The two weeks leading up to the Super Bowl are known for heavy analysis of the participating teams, anticipation of the best commercials and party planning. Recently, another Super Bowl tradition has taken hold: the NFL’s zealous protection of its trademarks.
The latest example involves the New Orleans Saints, and the chant “Who dat say dey gonna beat dem Saints”, which has been utterred at Saints’ games since the 1980s. A shortened version of the chant – “Who Dat” – has appeared on T-Shirts and other apparel. The NFL, however, reportedly sent a cease and desist letter to store owners selling apparel bearing the “Who Dat” phrase.
According to Louisiana Attorney General Buddy Caldwell (via an AP article), the dispute has been resolved:
“They’ve conceded and they’ve said they have no intention of claiming the fleur-de-lis, which would be ridiculous, or the ‘Who Dat,’ which would be equally ridiculous,” Caldwell said in an interview.
The NFL is only objecting to shirts that are marketed or presented as an official Saints or NFL product, Caldwell said. Shirts that are black and gold and say “Who Dat” can be sold, he said, if they don’t purport to be Saints gear and don’t include the team logo.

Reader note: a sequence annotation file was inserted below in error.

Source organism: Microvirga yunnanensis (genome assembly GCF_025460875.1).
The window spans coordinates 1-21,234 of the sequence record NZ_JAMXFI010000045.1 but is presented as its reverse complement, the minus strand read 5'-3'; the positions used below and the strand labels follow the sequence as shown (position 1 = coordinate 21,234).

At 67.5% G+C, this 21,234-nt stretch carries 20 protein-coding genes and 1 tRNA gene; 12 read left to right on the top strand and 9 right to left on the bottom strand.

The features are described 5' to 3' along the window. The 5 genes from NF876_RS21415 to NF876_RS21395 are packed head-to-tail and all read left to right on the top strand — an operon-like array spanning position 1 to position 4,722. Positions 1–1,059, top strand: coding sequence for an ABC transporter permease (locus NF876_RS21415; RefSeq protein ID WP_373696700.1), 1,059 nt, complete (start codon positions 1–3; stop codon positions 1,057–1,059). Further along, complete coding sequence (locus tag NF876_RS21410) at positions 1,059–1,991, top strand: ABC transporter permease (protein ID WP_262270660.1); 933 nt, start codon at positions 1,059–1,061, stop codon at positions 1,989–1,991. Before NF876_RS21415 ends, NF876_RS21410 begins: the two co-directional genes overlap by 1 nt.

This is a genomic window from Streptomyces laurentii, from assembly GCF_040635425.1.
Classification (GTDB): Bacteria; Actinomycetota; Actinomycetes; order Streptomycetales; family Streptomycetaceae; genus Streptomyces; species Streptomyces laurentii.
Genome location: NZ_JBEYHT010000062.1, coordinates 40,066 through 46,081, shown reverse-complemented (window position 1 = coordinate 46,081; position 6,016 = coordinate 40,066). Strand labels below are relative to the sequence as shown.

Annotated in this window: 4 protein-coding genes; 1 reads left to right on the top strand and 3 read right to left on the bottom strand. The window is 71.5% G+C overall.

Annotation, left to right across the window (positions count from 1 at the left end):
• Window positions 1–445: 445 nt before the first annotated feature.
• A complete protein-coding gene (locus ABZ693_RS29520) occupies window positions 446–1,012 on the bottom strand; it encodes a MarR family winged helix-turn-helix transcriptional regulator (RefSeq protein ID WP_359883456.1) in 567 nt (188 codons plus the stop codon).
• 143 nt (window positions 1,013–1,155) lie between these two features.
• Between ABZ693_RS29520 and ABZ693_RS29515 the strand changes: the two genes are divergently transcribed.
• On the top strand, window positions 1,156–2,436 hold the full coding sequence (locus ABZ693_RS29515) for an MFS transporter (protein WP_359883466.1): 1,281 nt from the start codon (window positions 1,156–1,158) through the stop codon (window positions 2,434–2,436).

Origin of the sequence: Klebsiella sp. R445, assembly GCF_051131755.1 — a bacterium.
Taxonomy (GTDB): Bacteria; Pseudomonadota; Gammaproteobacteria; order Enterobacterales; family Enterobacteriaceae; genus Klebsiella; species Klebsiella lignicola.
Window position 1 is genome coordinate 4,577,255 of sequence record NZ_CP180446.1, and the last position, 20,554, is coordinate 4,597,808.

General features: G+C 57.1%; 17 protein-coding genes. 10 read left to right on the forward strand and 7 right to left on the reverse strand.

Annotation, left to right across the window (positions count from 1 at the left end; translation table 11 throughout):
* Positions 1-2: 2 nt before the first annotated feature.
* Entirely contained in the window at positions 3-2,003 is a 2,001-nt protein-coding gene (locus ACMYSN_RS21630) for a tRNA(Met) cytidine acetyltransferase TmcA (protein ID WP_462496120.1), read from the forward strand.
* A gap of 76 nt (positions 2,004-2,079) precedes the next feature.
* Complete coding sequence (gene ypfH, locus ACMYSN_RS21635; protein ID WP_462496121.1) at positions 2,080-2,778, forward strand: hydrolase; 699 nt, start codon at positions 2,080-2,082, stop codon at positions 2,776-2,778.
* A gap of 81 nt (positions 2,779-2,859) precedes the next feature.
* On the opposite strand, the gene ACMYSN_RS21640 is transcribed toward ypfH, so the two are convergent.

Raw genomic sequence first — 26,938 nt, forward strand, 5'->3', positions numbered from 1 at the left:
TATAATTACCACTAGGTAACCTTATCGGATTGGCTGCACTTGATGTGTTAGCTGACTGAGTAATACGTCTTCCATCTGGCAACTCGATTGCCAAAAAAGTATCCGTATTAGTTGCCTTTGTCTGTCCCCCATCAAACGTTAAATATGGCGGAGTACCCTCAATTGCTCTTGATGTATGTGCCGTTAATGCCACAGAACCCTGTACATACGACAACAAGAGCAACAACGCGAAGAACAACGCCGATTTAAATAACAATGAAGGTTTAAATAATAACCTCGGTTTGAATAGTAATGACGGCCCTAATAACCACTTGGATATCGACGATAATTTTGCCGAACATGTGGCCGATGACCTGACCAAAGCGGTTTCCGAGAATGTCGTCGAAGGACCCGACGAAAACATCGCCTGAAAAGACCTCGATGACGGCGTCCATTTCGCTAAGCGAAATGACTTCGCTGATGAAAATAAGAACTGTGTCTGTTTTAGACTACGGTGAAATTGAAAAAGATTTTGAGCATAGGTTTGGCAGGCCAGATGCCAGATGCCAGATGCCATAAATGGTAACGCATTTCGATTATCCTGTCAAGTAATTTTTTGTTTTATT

NFL spokesman Brian McCarthy added as follows:
“People can use Who Dat all they want if it doesn’t include NFL and Saints trademarks,” said NFL spokesman Brian McCarthy, in an e-mail. “We explained that we would contact merchants only if a Who Dat item also contained NFL or Saints trademarks or if it is falsely claimed that an unauthorized item is affiliated with the Saints or NFL.”
As Ron Coleman pointed out on his trademark and copyright blog, Likelihood of Confusion, the NFL’s efforts to protect its perceived trademark rights often make news this time of year. In fact, in 2007, the NFL even asserted ownership for the phrase “The Big Game.”